So in reading this lovely little bio of Sara we find a little girl, born into privilege, a child with servants and a huge bank account to go with them. She grows up, educated, private schools, etc. and slightly ill most of her sheltered life, but always the poet. Finally, as she matures she finds her gift recognized by teachers, and her parents are elated. With encouragement of her teachers and the first real friends this shy girl has made Sara dives into writing, which centers most of the rest of her life. Now, here’s this homely grown-up girl (she is called un-pretty, but she has a certain quality of beauty I think), and she has published some volumes of poetry, most to immense reviews. Her first volume is published in 1907. By 1913, she is well-established in the artist’s field and a friend wants Sara to meet a man, one who admires her through her work, and is already smitten. Of all people Sara is introduced to Vachel Lindsay. He calls upon her at her parents house, “he is well on his way to falling in love with her. He is a strong, vital man, with a delightful sense of humor, and an energetic enthusiasm . He rushes into Sara’s life like a passionate tempest, courting her with long, ardent letters, bewildering, and, for a time, almost bemusing her.”
Well, their love affair goes on. And after a time, Vachel, a totally free dude, tells Sara of his deep love for her, excited he is by the torrent of his pursuit, and he wants to marry her.
Sara considers this for a time.
But we must understand Vachel. He’s a guy totally opposite, except for being a poet, than our fair Sara. He has broken ties with his family, travels a lot finding inspiration for his poems. He does odd jobs to get by. Obligation is a hinge to his freedom, and marriage is an obligation to the first degree. Sara realizes this. But he seems not to, still insists that they should marry. (Getting into her virginal pants must have been quite an engaging prospect, or perhaps they shared a poetic bond beyond the stars, for let’s face it, Vachel must not have had a problem with the ladies…) In any case, her parents disapproved. He was certainly not rich enough, certainly not capable of providing the life she was used to. Sara, too, knew the bond would be disastrous for both of them. She had no longing to travel, and this would bind Vachel’s wings, and possibly his inspiration, his artistic life completely.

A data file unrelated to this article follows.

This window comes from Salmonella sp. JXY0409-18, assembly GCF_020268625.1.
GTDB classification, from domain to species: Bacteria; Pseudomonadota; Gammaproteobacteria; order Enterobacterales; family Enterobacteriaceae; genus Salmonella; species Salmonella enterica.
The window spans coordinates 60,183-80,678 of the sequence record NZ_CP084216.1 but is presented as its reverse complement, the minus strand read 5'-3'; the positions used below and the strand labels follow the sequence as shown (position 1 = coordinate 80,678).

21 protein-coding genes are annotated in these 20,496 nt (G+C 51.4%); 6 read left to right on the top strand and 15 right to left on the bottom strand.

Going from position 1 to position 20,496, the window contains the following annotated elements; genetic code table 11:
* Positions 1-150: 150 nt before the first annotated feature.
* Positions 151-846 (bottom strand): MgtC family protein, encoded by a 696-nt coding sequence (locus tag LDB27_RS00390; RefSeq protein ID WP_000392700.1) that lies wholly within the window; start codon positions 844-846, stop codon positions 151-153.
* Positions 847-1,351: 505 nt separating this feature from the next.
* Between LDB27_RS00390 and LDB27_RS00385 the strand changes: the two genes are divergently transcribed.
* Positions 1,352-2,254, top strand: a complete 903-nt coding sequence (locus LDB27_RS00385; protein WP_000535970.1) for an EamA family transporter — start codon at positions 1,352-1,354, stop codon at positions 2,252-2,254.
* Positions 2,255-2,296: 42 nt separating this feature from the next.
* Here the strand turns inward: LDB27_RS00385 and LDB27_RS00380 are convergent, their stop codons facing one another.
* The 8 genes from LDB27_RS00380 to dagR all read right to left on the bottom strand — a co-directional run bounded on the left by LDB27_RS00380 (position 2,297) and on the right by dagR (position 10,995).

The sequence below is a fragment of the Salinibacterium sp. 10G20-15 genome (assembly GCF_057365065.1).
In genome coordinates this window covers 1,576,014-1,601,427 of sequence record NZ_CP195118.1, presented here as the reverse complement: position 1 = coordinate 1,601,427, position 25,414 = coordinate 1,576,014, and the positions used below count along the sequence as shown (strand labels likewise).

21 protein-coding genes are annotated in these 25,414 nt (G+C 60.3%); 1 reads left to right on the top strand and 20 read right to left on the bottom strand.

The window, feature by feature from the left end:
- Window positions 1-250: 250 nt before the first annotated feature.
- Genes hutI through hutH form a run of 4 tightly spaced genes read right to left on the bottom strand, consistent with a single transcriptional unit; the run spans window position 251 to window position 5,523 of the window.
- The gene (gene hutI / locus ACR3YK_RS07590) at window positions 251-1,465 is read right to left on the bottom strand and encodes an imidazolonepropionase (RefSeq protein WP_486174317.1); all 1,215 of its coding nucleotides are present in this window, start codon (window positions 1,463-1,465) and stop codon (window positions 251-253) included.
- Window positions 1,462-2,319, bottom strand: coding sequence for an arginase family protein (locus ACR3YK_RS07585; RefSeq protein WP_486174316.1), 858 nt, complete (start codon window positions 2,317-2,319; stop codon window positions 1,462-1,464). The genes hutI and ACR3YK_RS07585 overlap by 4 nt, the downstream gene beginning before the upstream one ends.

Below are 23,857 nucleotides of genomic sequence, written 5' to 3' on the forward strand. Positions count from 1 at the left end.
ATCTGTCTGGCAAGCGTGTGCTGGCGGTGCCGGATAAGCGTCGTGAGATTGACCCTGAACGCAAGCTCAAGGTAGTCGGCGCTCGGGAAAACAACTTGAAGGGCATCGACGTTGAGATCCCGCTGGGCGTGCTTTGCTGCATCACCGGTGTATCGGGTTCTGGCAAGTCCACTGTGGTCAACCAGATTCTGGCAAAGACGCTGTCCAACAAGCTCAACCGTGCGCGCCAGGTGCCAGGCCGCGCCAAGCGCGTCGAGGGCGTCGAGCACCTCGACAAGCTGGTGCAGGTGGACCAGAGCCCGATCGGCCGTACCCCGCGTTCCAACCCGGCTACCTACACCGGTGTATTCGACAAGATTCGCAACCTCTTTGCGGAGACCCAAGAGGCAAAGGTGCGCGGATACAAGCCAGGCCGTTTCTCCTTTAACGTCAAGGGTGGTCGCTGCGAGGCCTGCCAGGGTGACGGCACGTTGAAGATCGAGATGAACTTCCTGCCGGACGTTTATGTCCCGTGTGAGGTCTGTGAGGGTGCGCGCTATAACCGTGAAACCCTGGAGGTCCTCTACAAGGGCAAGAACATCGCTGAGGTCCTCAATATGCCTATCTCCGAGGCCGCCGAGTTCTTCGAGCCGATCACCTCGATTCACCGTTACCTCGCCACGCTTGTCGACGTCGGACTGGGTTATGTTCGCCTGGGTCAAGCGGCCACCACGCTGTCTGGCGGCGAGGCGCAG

Sara declines his proposal, and instead agrees to marry the very settled businessman named Ernst Filsinger. (His name even sounds settled to me!) Ernst for his part, shares Sara’s love for poetry and the arts, is devoted to her and her work, and supports her completely. But things fizzle quicker than expected for Sara. Eventually, their differences add up, and Sara does a brave thing for the time and goes to Reno and gets a divorce.
I just have to think that maybe she missed the boat with Vachel. Perhaps she would have found a soul-seeking passion that would have broken the confines she set on herself being a home-body, working diligently on her own, staying away from the social life, and the traveling writer’s life. She sort-of became a recluse to herself, an enigma that made others wonder about and admire. So much of what she wrote is lovely, nice, precise, perfectly rhymed and timed, elegant. She seems to shine with pleasure and happiness even with her expression of heartbreak. I just wonder if she ever got pissed off!!?? Thus, the reason for this post, which has become longer than I thought. So, I’ve taken the liberty of including one of my favorites of Sara Teasdale’s poems with substantial eloquent adjectives added. The following is my version of “What Do I Care?”
What do I fucking care, in the dreams and the languor of sucking spring,
That my damned songs do not friggin’ show me at all?
For they are a bull-shit fragrance, and I am a bloody flint and a fucking fire!
I am the hell bent answer, they are only the lousy call.
But what do I fucking care, for sap-sucking love will be over all too soon,
Let my stilted heart have its say, damn-it! and my freakin’ mind stand idly by,
For my mind is fucking proud and fucking strong enough to be silent,
It is my love-stained broken heart that makes my fucked-up songs, not I.
Poem image: Headlight Black Demon III by Monika Stojak